The Excavations of San Giovanni di Ruoti

The Excavations of San Giovanni di Ruoti: Volume I: The Villas and their Environment

ALASTAIR M. SMALL
ROBERT J. BUCK
B.G. Ackroyd
I.A. Campbell
K.M.D. Dunbabin
H. Fracchia
J. Freed
E.R. Haldenby
J.W. Hayes
S.G. Monckton
R. Reece
C. Roberto
J.J. Rossiter
C.J. Simpson
Site drawings by E.R. Haldenby
Artifact drawings by R. Aicher
Copyright Date: 1994
Pages: 442
https://www.jstor.org/stable/10.3138/9781442681217
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  • Book Info
    The Excavations of San Giovanni di Ruoti
    Book Description:

    This volume reports the findings of a Canadian archaeological team under the direction of the authors at San Giovanni di Ruoti in the highlands of southern Italy. The excavations, which took place over a seven-year period, have revealed a series of three Roman villas which span the period from the beginning of the first century AD to the middle of the sixth century. Of these villas, the third is particularly important since it provides the best evidence to date for the development of a villa in the transitional period between the end of the Roman Empire in the West and the beginning of the Middle Ages.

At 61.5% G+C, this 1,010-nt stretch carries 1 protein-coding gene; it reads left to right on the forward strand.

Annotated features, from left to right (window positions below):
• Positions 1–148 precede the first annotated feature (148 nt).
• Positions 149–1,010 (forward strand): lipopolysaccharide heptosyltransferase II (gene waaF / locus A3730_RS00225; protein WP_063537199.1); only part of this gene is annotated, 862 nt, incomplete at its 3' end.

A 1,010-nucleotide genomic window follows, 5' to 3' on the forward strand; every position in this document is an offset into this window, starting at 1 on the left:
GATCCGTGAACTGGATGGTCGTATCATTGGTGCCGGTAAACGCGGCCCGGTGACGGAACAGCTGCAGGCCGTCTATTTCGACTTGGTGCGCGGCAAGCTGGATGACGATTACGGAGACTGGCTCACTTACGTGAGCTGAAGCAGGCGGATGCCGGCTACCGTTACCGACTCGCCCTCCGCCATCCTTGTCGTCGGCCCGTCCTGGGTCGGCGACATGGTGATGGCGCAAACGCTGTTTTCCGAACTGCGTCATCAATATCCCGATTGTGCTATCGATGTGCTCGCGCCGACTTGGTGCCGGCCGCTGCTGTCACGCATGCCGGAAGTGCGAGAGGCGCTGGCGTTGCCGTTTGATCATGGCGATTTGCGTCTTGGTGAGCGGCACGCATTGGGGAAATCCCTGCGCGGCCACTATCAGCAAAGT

The core of this volume is an architectural study of the building in its stratigraphic context, with artifacts selected to establish the chronology of the building sequence. Preliminary chapters deal with the geographical and historical background, and with the relation of this villa to other Roman villas in Lucania and to other settlements in the vicinity. The development of the building in each period is illustrated with architectural plans and reconstructions. The building materials are described and analysed, and the mosaics found in the villa of the latest period are fully illustrated. The stratigraphic evidence is presented in a final chapter with thirty-four section drawings.